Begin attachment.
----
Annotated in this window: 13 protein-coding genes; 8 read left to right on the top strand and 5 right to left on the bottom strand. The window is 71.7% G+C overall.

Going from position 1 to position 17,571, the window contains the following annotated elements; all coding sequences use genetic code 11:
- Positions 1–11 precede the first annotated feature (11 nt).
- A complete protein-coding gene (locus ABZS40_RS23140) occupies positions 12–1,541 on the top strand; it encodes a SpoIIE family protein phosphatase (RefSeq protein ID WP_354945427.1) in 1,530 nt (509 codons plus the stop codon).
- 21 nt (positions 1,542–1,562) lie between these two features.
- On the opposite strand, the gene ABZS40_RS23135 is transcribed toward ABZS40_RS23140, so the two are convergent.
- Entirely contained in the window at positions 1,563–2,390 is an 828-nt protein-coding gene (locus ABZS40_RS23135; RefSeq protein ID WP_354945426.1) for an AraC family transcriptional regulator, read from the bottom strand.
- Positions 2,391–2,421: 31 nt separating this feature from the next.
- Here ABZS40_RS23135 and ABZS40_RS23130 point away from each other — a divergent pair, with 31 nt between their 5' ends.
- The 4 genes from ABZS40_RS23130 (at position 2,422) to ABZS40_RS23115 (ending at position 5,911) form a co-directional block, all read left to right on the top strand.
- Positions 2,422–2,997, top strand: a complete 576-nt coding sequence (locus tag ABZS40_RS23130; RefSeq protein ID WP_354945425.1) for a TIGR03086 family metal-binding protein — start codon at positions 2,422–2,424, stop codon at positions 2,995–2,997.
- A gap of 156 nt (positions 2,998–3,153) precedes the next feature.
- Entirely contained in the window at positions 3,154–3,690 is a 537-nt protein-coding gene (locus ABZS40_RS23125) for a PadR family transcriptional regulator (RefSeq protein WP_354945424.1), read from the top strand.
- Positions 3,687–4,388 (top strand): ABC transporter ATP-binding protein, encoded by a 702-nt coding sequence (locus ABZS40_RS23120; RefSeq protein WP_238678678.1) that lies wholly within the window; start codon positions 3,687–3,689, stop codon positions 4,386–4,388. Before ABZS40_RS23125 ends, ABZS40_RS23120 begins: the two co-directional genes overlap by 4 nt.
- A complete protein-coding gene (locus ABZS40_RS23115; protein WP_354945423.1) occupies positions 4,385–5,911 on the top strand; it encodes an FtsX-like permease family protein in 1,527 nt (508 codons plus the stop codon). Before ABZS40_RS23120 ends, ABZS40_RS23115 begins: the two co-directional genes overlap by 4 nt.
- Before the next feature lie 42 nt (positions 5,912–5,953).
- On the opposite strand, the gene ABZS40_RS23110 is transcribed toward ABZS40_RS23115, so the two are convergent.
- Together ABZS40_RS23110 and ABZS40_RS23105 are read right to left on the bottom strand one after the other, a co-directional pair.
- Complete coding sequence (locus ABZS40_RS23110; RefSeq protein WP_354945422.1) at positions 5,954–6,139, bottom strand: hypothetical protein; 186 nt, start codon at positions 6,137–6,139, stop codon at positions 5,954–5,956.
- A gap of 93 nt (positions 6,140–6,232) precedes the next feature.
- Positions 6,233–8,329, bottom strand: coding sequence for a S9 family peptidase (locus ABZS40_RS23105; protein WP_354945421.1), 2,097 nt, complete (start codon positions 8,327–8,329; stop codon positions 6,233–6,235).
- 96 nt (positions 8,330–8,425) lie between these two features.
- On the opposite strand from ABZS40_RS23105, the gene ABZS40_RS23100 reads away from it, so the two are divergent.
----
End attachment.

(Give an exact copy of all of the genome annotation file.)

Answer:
Annotated in this window: 13 protein-coding genes; 8 read left to right on the top strand and 5 right to left on the bottom strand. The window is 71.7% G+C overall.

Going from position 1 to position 17,571, the window contains the following annotated elements; all coding sequences use genetic code 11:
- Positions 1–11 precede the first annotated feature (11 nt).
- A complete protein-coding gene (locus ABZS40_RS23140) occupies positions 12–1,541 on the top strand; it encodes a SpoIIE family protein phosphatase (RefSeq protein ID WP_354945427.1) in 1,530 nt (509 codons plus the stop codon).
- 21 nt (positions 1,542–1,562) lie between these two features.
- On the opposite strand, the gene ABZS40_RS23135 is transcribed toward ABZS40_RS23140, so the two are convergent.
- Entirely contained in the window at positions 1,563–2,390 is an 828-nt protein-coding gene (locus ABZS40_RS23135; RefSeq protein ID WP_354945426.1) for an AraC family transcriptional regulator, read from the bottom strand.
- Positions 2,391–2,421: 31 nt separating this feature from the next.
- Here ABZS40_RS23135 and ABZS40_RS23130 point away from each other — a divergent pair, with 31 nt between their 5' ends.
- The 4 genes from ABZS40_RS23130 (at position 2,422) to ABZS40_RS23115 (ending at position 5,911) form a co-directional block, all read left to right on the top strand.
- Positions 2,422–2,997, top strand: a complete 576-nt coding sequence (locus tag ABZS40_RS23130; RefSeq protein ID WP_354945425.1) for a TIGR03086 family metal-binding protein — start codon at positions 2,422–2,424, stop codon at positions 2,995–2,997.
- A gap of 156 nt (positions 2,998–3,153) precedes the next feature.
- Entirely contained in the window at positions 3,154–3,690 is a 537-nt protein-coding gene (locus ABZS40_RS23125) for a PadR family transcriptional regulator (RefSeq protein WP_354945424.1), read from the top strand.
- Positions 3,687–4,388 (top strand): ABC transporter ATP-binding protein, encoded by a 702-nt coding sequence (locus ABZS40_RS23120; RefSeq protein WP_238678678.1) that lies wholly within the window; start codon positions 3,687–3,689, stop codon positions 4,386–4,388. Before ABZS40_RS23125 ends, ABZS40_RS23120 begins: the two co-directional genes overlap by 4 nt.
- A complete protein-coding gene (locus ABZS40_RS23115; protein WP_354945423.1) occupies positions 4,385–5,911 on the top strand; it encodes an FtsX-like permease family protein in 1,527 nt (508 codons plus the stop codon). Before ABZS40_RS23120 ends, ABZS40_RS23115 begins: the two co-directional genes overlap by 4 nt.
- Before the next feature lie 42 nt (positions 5,912–5,953).
- On the opposite strand, the gene ABZS40_RS23110 is transcribed toward ABZS40_RS23115, so the two are convergent.
- Together ABZS40_RS23110 and ABZS40_RS23105 are read right to left on the bottom strand one after the other, a co-directional pair.
- Complete coding sequence (locus ABZS40_RS23110; RefSeq protein WP_354945422.1) at positions 5,954–6,139, bottom strand: hypothetical protein; 186 nt, start codon at positions 6,137–6,139, stop codon at positions 5,954–5,956.
- A gap of 93 nt (positions 6,140–6,232) precedes the next feature.
- Positions 6,233–8,329, bottom strand: coding sequence for a S9 family peptidase (locus ABZS40_RS23105; protein WP_354945421.1), 2,097 nt, complete (start codon positions 8,327–8,329; stop codon positions 6,233–6,235).
- 96 nt (positions 8,330–8,425) lie between these two features.
- On the opposite strand from ABZS40_RS23105, the gene ABZS40_RS23100 reads away from it, so the two are divergent.